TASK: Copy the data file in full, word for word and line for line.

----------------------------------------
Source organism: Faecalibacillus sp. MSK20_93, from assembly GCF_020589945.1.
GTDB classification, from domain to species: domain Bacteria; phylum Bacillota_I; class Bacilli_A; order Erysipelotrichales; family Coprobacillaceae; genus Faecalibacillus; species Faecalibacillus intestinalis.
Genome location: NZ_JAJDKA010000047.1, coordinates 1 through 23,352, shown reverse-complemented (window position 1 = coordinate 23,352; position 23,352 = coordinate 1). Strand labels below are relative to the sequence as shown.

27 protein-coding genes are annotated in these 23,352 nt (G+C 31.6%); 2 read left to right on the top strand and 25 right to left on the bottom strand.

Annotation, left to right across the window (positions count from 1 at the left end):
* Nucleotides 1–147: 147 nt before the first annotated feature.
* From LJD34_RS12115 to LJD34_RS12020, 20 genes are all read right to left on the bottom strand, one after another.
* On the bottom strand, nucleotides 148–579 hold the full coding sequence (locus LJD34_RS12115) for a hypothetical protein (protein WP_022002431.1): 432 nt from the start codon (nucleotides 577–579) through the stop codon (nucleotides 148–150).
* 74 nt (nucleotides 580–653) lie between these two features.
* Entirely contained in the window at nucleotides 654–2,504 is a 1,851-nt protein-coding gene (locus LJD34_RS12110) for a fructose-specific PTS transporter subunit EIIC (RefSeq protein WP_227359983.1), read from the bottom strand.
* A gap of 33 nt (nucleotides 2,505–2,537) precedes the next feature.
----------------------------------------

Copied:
Source organism: Faecalibacillus sp. MSK20_93, from assembly GCF_020589945.1.
GTDB classification, from domain to species: domain Bacteria; phylum Bacillota_I; class Bacilli_A; order Erysipelotrichales; family Coprobacillaceae; genus Faecalibacillus; species Faecalibacillus intestinalis.
Genome location: NZ_JAJDKA010000047.1, coordinates 1 through 23,352, shown reverse-complemented (window position 1 = coordinate 23,352; position 23,352 = coordinate 1). Strand labels below are relative to the sequence as shown.

27 protein-coding genes are annotated in these 23,352 nt (G+C 31.6%); 2 read left to right on the top strand and 25 right to left on the bottom strand.

Annotation, left to right across the window (positions count from 1 at the left end):
* Nucleotides 1–147: 147 nt before the first annotated feature.
* From LJD34_RS12115 to LJD34_RS12020, 20 genes are all read right to left on the bottom strand, one after another.
* On the bottom strand, nucleotides 148–579 hold the full coding sequence (locus LJD34_RS12115) for a hypothetical protein (protein WP_022002431.1): 432 nt from the start codon (nucleotides 577–579) through the stop codon (nucleotides 148–150).
* 74 nt (nucleotides 580–653) lie between these two features.
* Entirely contained in the window at nucleotides 654–2,504 is a 1,851-nt protein-coding gene (locus LJD34_RS12110) for a fructose-specific PTS transporter subunit EIIC (RefSeq protein WP_227359983.1), read from the bottom strand.
* A gap of 33 nt (nucleotides 2,505–2,537) precedes the next feature.